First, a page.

Bottles with a globular body and a long tapered neck, possibly derived from Seljuq metalwork, were common in glass production. A number of bottles similar to this example were found at the site of Gurgan, on the shores of the Caspian Sea, though it is not clear if they were produced there. The honeycomb pattern - frequent in wheel-cut glass decoration - has a long tradition in the area, going back to the Sasanian period.
J. Lionberger Davis, Princeton, NJ (by 1966–67; gifted to MMA)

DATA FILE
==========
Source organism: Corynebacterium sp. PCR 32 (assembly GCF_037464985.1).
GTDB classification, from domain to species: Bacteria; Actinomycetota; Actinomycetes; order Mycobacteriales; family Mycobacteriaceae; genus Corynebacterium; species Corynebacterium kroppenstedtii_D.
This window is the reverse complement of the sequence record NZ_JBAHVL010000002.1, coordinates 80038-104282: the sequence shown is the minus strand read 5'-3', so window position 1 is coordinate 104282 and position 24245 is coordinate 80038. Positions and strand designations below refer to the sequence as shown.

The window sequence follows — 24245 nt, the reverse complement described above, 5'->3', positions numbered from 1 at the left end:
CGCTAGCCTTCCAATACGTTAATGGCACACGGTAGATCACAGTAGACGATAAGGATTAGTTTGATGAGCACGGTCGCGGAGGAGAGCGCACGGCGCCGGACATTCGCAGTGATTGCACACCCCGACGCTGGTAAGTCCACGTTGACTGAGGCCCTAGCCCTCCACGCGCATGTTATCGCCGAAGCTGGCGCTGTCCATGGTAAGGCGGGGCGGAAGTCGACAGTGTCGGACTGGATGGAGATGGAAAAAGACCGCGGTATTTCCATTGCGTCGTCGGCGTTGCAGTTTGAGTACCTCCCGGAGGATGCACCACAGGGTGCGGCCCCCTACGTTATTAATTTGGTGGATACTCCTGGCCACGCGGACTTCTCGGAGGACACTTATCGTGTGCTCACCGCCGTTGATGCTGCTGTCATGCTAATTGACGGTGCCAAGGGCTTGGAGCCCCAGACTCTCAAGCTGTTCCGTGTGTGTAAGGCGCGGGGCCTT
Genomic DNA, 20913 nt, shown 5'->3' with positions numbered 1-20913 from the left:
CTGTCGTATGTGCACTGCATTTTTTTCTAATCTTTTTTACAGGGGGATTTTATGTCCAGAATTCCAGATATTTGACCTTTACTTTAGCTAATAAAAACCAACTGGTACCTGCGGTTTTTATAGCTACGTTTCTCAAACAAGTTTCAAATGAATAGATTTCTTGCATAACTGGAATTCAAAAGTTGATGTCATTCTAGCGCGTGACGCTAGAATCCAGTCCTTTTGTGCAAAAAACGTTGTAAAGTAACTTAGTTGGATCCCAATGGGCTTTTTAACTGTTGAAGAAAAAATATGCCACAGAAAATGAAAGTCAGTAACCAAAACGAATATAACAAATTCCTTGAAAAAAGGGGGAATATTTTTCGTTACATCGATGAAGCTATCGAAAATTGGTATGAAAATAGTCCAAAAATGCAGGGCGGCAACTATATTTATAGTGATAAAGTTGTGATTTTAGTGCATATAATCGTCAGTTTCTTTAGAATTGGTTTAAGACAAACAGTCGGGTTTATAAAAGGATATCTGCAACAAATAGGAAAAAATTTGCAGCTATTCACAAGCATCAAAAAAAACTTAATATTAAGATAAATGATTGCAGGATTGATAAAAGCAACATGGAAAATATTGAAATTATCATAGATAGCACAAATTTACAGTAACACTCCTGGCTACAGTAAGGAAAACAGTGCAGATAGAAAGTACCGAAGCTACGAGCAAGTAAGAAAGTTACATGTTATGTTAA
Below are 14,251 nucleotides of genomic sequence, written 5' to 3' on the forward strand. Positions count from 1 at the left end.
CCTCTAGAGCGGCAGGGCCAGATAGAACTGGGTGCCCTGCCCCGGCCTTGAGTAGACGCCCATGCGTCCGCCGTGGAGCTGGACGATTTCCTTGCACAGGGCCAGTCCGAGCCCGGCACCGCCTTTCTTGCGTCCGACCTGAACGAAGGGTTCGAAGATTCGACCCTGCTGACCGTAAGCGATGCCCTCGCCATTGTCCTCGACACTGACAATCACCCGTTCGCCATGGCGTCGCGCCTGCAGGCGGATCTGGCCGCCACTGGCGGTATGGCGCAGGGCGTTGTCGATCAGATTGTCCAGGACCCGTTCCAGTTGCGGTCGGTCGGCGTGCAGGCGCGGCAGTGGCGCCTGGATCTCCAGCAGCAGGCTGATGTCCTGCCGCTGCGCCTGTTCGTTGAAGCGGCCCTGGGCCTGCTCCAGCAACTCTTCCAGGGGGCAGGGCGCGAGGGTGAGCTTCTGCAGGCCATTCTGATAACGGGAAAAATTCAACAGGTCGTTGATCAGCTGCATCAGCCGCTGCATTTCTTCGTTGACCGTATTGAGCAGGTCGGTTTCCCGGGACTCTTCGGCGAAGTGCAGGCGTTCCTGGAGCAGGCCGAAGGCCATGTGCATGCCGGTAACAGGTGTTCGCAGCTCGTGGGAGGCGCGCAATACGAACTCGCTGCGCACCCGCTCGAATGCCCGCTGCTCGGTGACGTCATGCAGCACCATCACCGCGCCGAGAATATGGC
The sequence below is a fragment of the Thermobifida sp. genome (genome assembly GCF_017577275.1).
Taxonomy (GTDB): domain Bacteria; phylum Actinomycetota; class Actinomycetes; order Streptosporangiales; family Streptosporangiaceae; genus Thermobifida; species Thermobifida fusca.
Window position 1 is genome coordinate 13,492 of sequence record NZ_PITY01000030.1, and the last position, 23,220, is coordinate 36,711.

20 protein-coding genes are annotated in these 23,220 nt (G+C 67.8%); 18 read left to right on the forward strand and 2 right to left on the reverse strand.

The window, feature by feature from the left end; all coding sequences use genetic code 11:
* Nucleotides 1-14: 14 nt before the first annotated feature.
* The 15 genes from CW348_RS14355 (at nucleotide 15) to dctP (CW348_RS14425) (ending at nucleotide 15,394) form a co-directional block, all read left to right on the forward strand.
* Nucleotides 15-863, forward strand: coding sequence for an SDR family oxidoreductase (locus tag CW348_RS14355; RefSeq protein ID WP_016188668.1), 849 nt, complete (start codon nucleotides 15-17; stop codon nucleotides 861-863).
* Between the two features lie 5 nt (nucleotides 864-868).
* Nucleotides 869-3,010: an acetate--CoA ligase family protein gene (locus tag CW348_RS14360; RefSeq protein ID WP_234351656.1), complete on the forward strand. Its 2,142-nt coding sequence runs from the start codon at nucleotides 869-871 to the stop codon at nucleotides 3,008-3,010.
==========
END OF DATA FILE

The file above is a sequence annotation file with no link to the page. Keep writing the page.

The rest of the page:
Mexico City. Colegio de San Ildefonso. "Arte islamico del Museo Metropolitano de Arte de Nueva York," September 30, 1994–January 8, 1995, no. 67.
The Metropolitan Museum of Art, Daniel S. Walker, Arturo Ponce Guadián, Sussan Babaie, Stefano Carboni, Aimee Froom, Marie Lukens Swietochowski, Tomoko Masuya, Annie Christine Daskalakis-Matthews, Abdallah Kahil, and Rochelle Kessler. "Colegio de San Ildefonso, Septiembre de 1994-Enero de 1995." In Arte Islámico del Museo Metropolitano de Arte de Nueva York. Mexico City: Consejo Nacional para la Cultura y las Artes, 1994. no. 67, pp. 178-179, ill. p. 179 (b/w).